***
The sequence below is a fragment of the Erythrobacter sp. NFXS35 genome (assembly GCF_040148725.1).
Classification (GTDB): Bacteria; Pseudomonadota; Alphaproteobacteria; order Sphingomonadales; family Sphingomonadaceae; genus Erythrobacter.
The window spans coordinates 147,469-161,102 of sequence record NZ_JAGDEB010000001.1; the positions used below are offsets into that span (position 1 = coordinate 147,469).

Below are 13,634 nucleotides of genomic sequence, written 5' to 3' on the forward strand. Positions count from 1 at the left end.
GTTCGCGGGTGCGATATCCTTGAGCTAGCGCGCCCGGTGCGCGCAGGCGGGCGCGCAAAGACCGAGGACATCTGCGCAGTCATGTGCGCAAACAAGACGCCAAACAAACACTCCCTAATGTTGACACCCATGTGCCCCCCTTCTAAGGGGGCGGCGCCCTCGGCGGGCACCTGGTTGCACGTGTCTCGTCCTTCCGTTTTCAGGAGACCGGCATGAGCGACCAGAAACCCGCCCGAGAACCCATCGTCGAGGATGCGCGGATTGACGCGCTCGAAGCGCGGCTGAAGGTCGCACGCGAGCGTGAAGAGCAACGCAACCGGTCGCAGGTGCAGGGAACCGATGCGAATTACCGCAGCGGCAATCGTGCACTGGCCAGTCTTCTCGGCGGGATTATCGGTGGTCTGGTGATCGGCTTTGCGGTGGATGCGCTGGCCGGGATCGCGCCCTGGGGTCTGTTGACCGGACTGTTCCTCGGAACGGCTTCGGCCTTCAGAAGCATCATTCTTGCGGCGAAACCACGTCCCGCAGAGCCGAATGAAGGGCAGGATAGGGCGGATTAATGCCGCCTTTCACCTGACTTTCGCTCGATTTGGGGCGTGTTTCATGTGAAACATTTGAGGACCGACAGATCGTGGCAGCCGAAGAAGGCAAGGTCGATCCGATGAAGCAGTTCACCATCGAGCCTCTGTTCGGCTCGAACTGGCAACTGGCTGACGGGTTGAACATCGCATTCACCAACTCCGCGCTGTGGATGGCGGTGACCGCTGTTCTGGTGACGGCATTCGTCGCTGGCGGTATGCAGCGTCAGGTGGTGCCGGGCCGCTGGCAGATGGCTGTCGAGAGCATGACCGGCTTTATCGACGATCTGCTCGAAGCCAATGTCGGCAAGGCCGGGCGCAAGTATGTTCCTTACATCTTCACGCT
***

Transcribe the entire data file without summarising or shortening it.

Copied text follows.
The sequence below is a fragment of the Erythrobacter sp. NFXS35 genome (assembly GCF_040148725.1).
Classification (GTDB): Bacteria; Pseudomonadota; Alphaproteobacteria; order Sphingomonadales; family Sphingomonadaceae; genus Erythrobacter.
The window spans coordinates 147,469-161,102 of sequence record NZ_JAGDEB010000001.1; the positions used below are offsets into that span (position 1 = coordinate 147,469).

Below are 13,634 nucleotides of genomic sequence, written 5' to 3' on the forward strand. Positions count from 1 at the left end.
GTTCGCGGGTGCGATATCCTTGAGCTAGCGCGCCCGGTGCGCGCAGGCGGGCGCGCAAAGACCGAGGACATCTGCGCAGTCATGTGCGCAAACAAGACGCCAAACAAACACTCCCTAATGTTGACACCCATGTGCCCCCCTTCTAAGGGGGCGGCGCCCTCGGCGGGCACCTGGTTGCACGTGTCTCGTCCTTCCGTTTTCAGGAGACCGGCATGAGCGACCAGAAACCCGCCCGAGAACCCATCGTCGAGGATGCGCGGATTGACGCGCTCGAAGCGCGGCTGAAGGTCGCACGCGAGCGTGAAGAGCAACGCAACCGGTCGCAGGTGCAGGGAACCGATGCGAATTACCGCAGCGGCAATCGTGCACTGGCCAGTCTTCTCGGCGGGATTATCGGTGGTCTGGTGATCGGCTTTGCGGTGGATGCGCTGGCCGGGATCGCGCCCTGGGGTCTGTTGACCGGACTGTTCCTCGGAACGGCTTCGGCCTTCAGAAGCATCATTCTTGCGGCGAAACCACGTCCCGCAGAGCCGAATGAAGGGCAGGATAGGGCGGATTAATGCCGCCTTTCACCTGACTTTCGCTCGATTTGGGGCGTGTTTCATGTGAAACATTTGAGGACCGACAGATCGTGGCAGCCGAAGAAGGCAAGGTCGATCCGATGAAGCAGTTCACCATCGAGCCTCTGTTCGGCTCGAACTGGCAACTGGCTGACGGGTTGAACATCGCATTCACCAACTCCGCGCTGTGGATGGCGGTGACCGCTGTTCTGGTGACGGCATTCGTCGCTGGCGGTATGCAGCGTCAGGTGGTGCCGGGCCGCTGGCAGATGGCTGTCGAGAGCATGACCGGCTTTATCGACGATCTGCTCGAAGCCAATGTCGGCAAGGCCGGGCGCAAGTATGTTCCTTACATCTTCACGCT